Vaping has an image problem. Much of the public sees our products as risky to use, designed to addict kids to nicotine, and a general threat to public health. Sure, we know how far that perception is from reality, but until we earn wide support from non-vapers, we’re spinning our wheels. We’re not going to win the political war until we start winning the public relations battles.
Science is mostly on our side.
Again and again, researchers find that vaping is much safer than smoking, and is an effective alternative to cigarettes.
But that message is not being heard by the general public.
A big part of the problem is that scientific studies are often misreported. There are several ways this happens, but the result is the same: misinformed readers, less support for vaping, and an even more difficult road ahead for us. It’s up to us as vapers to be alert for these stories, and to respond and correct the record.
We often see university press releases or news conferences that exaggerate or misrepresent the results of studies — sometimes even encouraged by the authors. In this January 2016 study, from the journal Thorax, that didn’t happen. To his credit, Dr. Maciej Goniewicz, of Roswell Park Cancer Institute, accurately explained the results, and the Roswell Park media relations department announced it honestly.
In both the study itself, and the press release that accompanied its announcement, Goniewicz made it clear that benzaldehyde, at the low concentrations found in e-cigs, was unlikely to cause any health risk more serious than a sore throat. “The potential harm, if any, from inhaling flavored e-cigarettes would probably not even approach the dangerous, deadly effects of tobacco,” he said.
But once the popular press got hold of it, the story sounded much different! In Newsweek, Jessica Firger wrote, “The researchers also say consumers should be made aware that many of the e-cigarette products currently on the market contain levels of benzaldehyde that can potentially be toxic.”
Toxic? That’s not what the study found!
In London’s Daily Mail, Lisa Ryan and Anna Hodgekiss claimed that e-cigs containing benzaldehyde “may be more harmful to health than other types – or even regular cigarettes.” Where did that come from?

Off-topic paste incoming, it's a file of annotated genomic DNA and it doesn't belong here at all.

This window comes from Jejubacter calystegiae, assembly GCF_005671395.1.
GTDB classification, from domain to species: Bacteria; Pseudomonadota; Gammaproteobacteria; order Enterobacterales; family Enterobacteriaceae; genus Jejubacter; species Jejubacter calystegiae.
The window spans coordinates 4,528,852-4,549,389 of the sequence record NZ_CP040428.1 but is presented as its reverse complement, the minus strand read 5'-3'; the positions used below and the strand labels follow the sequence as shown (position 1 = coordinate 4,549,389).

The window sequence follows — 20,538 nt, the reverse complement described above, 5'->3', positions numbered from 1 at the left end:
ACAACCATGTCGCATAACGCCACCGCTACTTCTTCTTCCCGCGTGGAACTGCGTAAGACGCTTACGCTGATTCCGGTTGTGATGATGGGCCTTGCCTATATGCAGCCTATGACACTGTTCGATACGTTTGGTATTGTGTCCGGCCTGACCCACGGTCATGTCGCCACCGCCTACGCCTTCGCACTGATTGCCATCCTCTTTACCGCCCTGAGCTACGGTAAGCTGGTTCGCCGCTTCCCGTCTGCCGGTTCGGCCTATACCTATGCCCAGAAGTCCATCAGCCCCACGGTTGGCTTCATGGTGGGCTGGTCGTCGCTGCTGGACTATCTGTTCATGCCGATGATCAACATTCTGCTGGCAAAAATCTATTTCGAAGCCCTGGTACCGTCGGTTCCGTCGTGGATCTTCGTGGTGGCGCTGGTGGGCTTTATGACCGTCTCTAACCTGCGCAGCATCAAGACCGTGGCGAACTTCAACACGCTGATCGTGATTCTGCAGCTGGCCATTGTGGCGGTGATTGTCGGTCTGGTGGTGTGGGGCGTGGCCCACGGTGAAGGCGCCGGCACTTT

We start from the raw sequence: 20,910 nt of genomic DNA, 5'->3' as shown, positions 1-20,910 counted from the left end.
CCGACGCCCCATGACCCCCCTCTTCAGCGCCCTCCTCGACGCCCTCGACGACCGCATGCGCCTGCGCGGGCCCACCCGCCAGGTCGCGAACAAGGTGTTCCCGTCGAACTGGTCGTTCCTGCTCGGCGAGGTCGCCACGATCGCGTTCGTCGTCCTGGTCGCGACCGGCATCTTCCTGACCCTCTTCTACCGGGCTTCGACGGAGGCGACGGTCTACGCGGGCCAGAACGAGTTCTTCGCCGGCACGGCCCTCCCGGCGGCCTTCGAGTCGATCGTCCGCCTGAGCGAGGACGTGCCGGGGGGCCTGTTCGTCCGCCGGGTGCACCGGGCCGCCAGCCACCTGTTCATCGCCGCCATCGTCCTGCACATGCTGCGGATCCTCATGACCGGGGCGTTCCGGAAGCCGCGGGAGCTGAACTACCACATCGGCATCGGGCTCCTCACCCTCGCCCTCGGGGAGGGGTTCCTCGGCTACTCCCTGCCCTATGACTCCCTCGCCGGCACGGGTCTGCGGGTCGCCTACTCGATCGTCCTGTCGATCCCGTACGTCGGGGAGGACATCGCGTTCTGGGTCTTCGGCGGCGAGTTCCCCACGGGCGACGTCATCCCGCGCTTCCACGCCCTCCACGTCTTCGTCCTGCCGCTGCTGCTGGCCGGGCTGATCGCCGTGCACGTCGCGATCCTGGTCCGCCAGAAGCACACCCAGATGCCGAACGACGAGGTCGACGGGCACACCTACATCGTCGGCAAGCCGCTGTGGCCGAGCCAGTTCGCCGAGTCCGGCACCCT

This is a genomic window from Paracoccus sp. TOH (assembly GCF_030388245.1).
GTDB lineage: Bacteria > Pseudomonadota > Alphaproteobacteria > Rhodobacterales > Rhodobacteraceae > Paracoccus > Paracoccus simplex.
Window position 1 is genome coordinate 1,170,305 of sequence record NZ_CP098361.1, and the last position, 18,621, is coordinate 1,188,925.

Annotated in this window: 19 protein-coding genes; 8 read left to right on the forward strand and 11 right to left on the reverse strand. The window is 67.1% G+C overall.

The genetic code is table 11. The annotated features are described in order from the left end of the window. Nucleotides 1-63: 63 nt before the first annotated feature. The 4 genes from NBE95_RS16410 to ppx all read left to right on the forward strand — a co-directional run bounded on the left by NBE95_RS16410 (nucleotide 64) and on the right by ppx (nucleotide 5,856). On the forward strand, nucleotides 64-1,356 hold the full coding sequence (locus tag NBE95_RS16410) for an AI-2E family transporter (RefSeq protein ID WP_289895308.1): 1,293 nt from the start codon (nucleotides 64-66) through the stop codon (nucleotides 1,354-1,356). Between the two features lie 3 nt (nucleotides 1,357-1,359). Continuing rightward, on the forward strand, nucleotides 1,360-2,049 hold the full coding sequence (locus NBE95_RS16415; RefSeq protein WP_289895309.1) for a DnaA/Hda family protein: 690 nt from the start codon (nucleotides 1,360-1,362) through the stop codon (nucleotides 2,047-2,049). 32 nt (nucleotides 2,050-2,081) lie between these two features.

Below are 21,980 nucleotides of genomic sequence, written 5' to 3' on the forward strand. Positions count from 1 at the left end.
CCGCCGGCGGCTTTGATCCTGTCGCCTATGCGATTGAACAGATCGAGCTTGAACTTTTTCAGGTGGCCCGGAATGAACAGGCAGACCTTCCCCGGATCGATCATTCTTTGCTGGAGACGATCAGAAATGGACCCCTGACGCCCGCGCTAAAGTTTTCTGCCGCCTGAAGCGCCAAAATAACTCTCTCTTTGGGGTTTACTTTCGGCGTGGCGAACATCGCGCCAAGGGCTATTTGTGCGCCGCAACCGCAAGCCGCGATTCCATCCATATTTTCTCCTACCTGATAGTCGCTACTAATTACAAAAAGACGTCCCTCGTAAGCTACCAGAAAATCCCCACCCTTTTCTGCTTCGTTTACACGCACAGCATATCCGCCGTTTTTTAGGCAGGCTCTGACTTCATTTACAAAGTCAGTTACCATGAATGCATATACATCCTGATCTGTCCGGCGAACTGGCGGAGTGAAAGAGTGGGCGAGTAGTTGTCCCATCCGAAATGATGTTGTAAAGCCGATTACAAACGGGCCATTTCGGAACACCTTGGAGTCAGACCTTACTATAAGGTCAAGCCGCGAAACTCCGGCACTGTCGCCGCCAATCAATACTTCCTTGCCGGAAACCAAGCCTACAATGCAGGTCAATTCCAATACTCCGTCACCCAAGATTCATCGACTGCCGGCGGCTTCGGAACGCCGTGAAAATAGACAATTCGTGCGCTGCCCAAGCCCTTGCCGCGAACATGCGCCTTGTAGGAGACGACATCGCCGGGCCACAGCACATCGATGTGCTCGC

While these made-up conclusions show great imagination on the part of the reporters, they don’t describe the findings of the study or reflect the opinions of the scientists. Whatever inspired these reporters to lie, the result is the same: more non-vapers will think vaping is dangerous, and fewer smokers will try to quit.
Inquisitr, an online news site, ran a good piece by Dawn Papple, complete with thoughtful coverage of some of the other misleading media reports. She did her job well.
The editor that wrote the accompanying headline, though, must have forgotten to read her story. “RESEARCHERS THINK THEY KNOW WHICH FLAVOR E-CIGARETTE IS THE MOST DANGEROUS,” it blared in huge caps.
If we allow these irresponsible abuses to go unchecked, we will be hurt as a movement, and smokers will continue to steer away from e-cigs. We have to let these media outlets know that inaccurate reporting and outright lying about studies on vaping and vapers in unacceptable. They have to hear from us!
Our greatest public relations asset in the U.S. is the American Vaping Association. AVA president Gregory Conley responded to some of these stories with a press release of his own the next day, denouncing the excesses of the journalists in question.
But Greg’s response doesn’t get into all those papers and websites — not to mention the Facebook and Twitter feeds of each publication. We have to do it ourselves!
Respond online in the comments section, or write a brief letter to the editor. Be polite and state the facts. On the Daily Mail article, one reader noted, “You would have to vape cherry liquid for three years to get the same exposure to benzaldehyde that the [U.S. government] allows in the workplace in ONE day!”
A response like that is huge. It may make other readers think about the claims in the article, and maybe dig a little more deeply. But most importantly, it lets the writers and editors involved know that we’re watching them, and that we will call out lies and exaggerations.
When publications are aware that people who know the facts are checking their work, they’ll be less likely to take liberties with the truth. Imagine if each bad article got a response from twenty vapers. What would the editors think? What if a hundred vapers replied, all stating clear facts that expose the writer’s bias?
We have numbers! There are millions of vapers. Each of us needs to be aware of how the world views us, and take action to correct bad press as it happens. No one else is going to do it for us!